Illinois has an abundance of coal that underlies more than 60 percent of the state, basically the lower two-thirds of Illinois, in what's known as the Illinois Coal Basin.
The state has the largest recoverable bituminous coal reserve of any state, according to a report by the U.S. Office of Surface Mining and Reclamation. And in the past two years, there has been a dramatic increase in total coal production in Illinois, according to Phil Gonet, president of the Illinois Coal Association.
He said federal environmental regulations that affect the coal industry were just one factor in the closing of the Willow Lake mine near Harrisburg and in layoffs at other Illinois mines last year. But Illinois coal production still increased in 2012, although the more than 40 million tons produced is far less than the 62 million tons Illinois churned out in 1990. That year, Gonet said, Congress passed the amendment to the Clean Air Act, reducing sulfur dioxide emissions, which was critical to Illinois coal, because it's high in sulfur.
So power plants had to decide how to reduce sulfur dioxide emissions by either installing pollution control equipment, like scrubbers that remove the sulfur dioxide from emissions, or by switching to burning lower-sulfur coal found in Wyoming.
Unfortunately for Illinois coal mines, he said, almost all the Illinois power plants switched to low-sulfur coal to meet the new federal limits.
By 2003, Illinois coal production had dropped to 31 million tons, a lot of coal mines went off-line, and coal mine employment decreased by more than half, which was the low point, Gonet said.
From 2003 to 2010, production in Illinois hovered around 33 million to 35 million tons of coal, but around 2008, three new coal mines were in the works and production began to increase, because new markets were found for Illinois coal.
About 85 percent of Illinois coal now goes out of the state to power plants in the East and Southeast, Gonet said, where plants have installed scrubbers.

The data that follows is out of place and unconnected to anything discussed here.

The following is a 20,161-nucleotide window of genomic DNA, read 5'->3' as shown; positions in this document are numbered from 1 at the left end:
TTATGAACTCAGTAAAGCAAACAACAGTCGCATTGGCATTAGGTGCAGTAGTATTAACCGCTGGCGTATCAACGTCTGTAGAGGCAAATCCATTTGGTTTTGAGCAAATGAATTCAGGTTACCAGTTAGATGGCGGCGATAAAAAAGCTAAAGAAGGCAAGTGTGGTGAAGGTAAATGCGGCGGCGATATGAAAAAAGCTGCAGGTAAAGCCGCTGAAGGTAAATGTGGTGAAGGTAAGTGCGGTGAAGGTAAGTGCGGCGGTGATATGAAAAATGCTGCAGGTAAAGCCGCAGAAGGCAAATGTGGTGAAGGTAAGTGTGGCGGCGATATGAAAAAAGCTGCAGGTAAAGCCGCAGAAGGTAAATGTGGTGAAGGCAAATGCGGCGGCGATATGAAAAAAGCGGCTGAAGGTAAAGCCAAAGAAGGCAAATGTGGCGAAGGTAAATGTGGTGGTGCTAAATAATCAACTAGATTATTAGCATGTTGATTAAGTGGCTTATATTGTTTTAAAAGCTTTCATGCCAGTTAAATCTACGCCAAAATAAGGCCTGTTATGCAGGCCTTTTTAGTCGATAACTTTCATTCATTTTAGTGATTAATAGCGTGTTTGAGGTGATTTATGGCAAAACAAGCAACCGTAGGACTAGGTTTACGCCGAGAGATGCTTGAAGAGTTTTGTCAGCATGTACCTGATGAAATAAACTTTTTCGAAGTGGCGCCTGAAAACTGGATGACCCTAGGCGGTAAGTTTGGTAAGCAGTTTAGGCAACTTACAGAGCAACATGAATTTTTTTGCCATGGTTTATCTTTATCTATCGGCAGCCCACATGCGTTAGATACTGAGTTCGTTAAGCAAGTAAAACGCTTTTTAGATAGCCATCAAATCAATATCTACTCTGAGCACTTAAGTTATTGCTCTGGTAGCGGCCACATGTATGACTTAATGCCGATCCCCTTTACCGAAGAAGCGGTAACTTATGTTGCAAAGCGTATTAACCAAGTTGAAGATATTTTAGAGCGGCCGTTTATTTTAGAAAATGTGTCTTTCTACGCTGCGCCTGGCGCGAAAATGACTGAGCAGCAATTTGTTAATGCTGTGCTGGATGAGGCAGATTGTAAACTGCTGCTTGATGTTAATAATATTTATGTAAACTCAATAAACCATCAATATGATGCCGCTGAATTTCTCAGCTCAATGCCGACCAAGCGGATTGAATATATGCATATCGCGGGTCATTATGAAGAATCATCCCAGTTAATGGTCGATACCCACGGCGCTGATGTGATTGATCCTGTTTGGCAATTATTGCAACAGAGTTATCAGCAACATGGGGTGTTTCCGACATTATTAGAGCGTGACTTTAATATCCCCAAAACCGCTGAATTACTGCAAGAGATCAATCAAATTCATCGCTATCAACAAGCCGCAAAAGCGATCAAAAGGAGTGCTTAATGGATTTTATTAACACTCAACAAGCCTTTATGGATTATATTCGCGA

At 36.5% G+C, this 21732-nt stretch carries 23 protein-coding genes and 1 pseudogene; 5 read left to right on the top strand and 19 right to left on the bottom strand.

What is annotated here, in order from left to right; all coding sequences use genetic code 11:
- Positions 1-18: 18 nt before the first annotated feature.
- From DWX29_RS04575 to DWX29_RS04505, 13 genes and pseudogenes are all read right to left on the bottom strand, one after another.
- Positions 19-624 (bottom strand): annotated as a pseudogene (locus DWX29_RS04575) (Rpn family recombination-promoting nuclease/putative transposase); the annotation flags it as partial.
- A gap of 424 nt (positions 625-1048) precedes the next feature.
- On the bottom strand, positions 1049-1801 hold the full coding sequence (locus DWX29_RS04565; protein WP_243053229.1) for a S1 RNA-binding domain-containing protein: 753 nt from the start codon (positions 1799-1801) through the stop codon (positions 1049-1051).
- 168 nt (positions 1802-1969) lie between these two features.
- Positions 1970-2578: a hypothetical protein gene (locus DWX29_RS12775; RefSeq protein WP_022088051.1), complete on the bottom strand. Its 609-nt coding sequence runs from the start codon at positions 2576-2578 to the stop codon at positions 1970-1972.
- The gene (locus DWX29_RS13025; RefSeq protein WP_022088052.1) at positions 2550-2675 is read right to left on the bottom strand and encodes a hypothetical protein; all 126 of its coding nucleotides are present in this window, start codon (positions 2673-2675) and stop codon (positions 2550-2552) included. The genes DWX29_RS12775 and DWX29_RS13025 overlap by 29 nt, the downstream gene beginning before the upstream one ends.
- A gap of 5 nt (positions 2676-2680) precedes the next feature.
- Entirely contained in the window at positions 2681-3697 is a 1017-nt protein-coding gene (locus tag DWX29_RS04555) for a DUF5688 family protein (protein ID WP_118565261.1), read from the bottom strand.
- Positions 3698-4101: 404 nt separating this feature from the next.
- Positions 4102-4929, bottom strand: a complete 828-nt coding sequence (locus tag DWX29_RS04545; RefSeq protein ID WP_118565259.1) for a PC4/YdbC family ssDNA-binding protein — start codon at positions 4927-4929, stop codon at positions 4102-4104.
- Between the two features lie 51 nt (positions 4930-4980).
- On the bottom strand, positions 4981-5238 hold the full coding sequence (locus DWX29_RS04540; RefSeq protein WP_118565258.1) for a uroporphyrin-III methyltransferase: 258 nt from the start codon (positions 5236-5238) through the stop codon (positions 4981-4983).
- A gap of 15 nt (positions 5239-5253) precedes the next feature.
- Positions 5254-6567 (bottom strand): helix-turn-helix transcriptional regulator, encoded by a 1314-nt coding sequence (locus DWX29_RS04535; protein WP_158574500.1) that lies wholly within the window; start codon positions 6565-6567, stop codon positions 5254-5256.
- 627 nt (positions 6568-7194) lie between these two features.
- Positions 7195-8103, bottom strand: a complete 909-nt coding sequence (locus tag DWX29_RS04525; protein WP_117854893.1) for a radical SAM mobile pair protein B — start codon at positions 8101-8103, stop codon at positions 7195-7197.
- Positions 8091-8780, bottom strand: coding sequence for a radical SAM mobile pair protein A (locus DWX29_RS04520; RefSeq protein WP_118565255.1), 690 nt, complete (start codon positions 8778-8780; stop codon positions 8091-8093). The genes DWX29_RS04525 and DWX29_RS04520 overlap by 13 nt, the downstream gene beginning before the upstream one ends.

And in the last couple years, Illinois has started exporting a lot of coal, he said, about 12 million tons in 2012. He said Illinois has an advantage in the export market, because of its access to waterways like the Mississippi.
As a result, coal production in Illinois jumped to 37 million tons in 2011, he said, a 14 percent increase over 2010. And other coal mines are either under construction or have just completed the permitting process and another has applied for an expansion.
He said the U.S. Energy Information Administration is estimating that Illinois produced 47 million tons of coal in 2012. When final numbers come out later this month, Gonet said, he believes the total will be closer to 45 million, but it's still a significant increase over 33 million in 2010.
And this year, he said, is the first that the three new mines will be producing for 12 months, so production could be over 50 million tons in 2013.
Whether the increase in production in Illinois continues, especially with more federal regulations, depends on coal companies that must decide whether it's feasible to come into Illinois to build a coal mine, Gonet said. Illinois coal is easier to mine, because the seams are generally thicker, so production costs are less, he said, but the question is whether there will continue to be a market for the coal.